Rarely does the public get such a close and first-hand look at the dismissive attitude some officials have toward the public they ostensibly serve.
But Burlington’s planning board gave a rare and distressingly frank glimpse into the contempt with which they hold the members of the public who have the temerity to express their views on a rezoning request or proposed ordinance change that comes before Burlington’s appointed board.
We could not believe the flagrant display of the elitism, the arrogance, and the utter disdain that the planning board members exhibited. Even worse, they voiced their underlying views out loud.
Keep in mind that the planning board – more officially known in Burlington as the city’s planning commission – is supposed to be comprised of residents who will make their advisory opinions – i.e., recommendations – known to the city council. Like all municipal planning boards, they do not actually “approve” rezoning requests or new ordinances; they’re simply the first stop on the way to final consideration by the city council.
We could not have been more surprised and disappointed by the disparaging attitudes and comments that were revealed by four of the five members during this week’s monthly planning board meeting.
For we must confess that they’ve done a very convincing job of “play-acting” as though they did, in fact, pay attention or care what the public thought at various meetings. At least so we thought.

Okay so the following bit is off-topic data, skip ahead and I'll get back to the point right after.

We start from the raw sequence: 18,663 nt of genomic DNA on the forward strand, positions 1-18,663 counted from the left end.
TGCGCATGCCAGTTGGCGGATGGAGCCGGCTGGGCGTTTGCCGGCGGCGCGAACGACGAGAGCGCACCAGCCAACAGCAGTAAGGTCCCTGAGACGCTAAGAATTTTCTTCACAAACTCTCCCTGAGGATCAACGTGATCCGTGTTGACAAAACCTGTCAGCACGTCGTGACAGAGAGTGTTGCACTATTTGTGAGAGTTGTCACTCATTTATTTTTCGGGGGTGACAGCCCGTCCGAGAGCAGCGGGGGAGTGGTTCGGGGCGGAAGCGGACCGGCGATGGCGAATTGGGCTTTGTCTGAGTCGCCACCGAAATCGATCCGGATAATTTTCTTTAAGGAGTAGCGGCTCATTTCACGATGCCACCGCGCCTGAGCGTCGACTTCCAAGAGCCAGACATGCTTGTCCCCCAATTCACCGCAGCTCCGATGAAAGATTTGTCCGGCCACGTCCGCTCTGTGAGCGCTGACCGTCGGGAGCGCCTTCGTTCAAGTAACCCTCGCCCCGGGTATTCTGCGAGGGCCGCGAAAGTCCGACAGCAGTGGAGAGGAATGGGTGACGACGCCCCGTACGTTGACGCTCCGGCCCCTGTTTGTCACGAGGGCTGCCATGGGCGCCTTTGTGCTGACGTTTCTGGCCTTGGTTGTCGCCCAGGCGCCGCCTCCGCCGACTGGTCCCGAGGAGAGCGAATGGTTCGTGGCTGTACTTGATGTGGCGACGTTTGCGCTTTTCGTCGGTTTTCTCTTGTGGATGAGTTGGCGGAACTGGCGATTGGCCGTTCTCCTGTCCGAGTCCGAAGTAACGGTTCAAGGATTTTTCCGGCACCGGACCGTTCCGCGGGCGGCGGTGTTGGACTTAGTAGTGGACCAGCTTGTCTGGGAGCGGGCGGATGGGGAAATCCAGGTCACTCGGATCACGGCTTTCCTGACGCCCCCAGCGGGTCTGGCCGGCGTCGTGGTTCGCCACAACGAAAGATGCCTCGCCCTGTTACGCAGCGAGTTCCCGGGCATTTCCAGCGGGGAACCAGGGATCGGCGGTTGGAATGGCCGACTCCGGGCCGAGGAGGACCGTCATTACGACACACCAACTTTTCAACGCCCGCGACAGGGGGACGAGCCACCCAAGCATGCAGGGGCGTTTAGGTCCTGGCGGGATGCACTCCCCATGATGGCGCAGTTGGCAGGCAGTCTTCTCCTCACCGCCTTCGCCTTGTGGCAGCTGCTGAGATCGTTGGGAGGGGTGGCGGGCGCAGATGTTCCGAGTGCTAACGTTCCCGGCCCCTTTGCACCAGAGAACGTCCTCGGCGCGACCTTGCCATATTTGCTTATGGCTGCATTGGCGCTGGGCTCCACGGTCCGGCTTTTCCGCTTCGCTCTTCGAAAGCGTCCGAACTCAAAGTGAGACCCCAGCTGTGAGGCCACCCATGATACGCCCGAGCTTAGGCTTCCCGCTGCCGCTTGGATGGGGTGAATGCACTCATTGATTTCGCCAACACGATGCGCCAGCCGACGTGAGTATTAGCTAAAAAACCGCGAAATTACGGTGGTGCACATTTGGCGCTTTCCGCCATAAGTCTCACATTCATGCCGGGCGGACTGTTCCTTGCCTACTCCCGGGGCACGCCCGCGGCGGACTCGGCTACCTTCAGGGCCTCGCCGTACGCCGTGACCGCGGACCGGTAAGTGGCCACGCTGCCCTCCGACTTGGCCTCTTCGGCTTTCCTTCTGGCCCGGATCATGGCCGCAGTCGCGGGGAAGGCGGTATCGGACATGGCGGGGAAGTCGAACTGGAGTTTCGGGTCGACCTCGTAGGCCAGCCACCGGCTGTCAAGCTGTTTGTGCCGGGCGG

No, in reality, if citizens have long suspected their efforts to persuade had little impact, their cynicism is all too well justified it turns out.
Four planning board members confessed – out loud for all to hear – no, we’re generally not interested in what public commenters have to say.
Equally distressing is that the bias is not only against hearing from the public, but the default assumption is that they said “we’re generally going to do what the staff recommends.”
Frankly, with that attitude, we’re not sure Burlington even needs to have a planning board. Might as well let rezoning requests and ordinance revisions go directly to the city council.
The chairman, vice chairman, former vice chairman, and another long-time member all shared these deeply disappointing biases.
We very much hate to reach this conclusion, but maybe it’s time for them to go. Perhaps their seniority now amounts to being there too long; it certainly reveals a sense of being jaded, biased, and disinclined even to hear what residents have to say.
We had always considered chairman Richard Parker, former vice chairman John Black, and new vice chairman James Kirkpatrick to be competent, professional laymen who had generously leant their time, study, and energy to the task of serving their fellow citizens and the greater good of Burlington.
Now, it seems, instead, they’d prefer to eliminate even the chance for residents to get to speak at planning board meetings.
The city apparently needs some new blood and fresh eyes – and, more importantly, ears.
Kirkpatrick (who once ran for county commissioner) had been rumored to have a future interest in running for city council, as has the one dissenter from the “ignore the public” camp, the board’s newest member, Charlie Beasley, who placed sixth among six candidates for city council last year.
We’re not sure Kirkpatrick’s standing in Burlington will be very high when voters learn of his disposition toward citizens who want to speak up to their government. Beasley might find greater sympathy in a subsequent run, based on his defense of Burlington’s public.
Meanwhile, the current city council is going to need to address this problem that the advisory board has created for itself.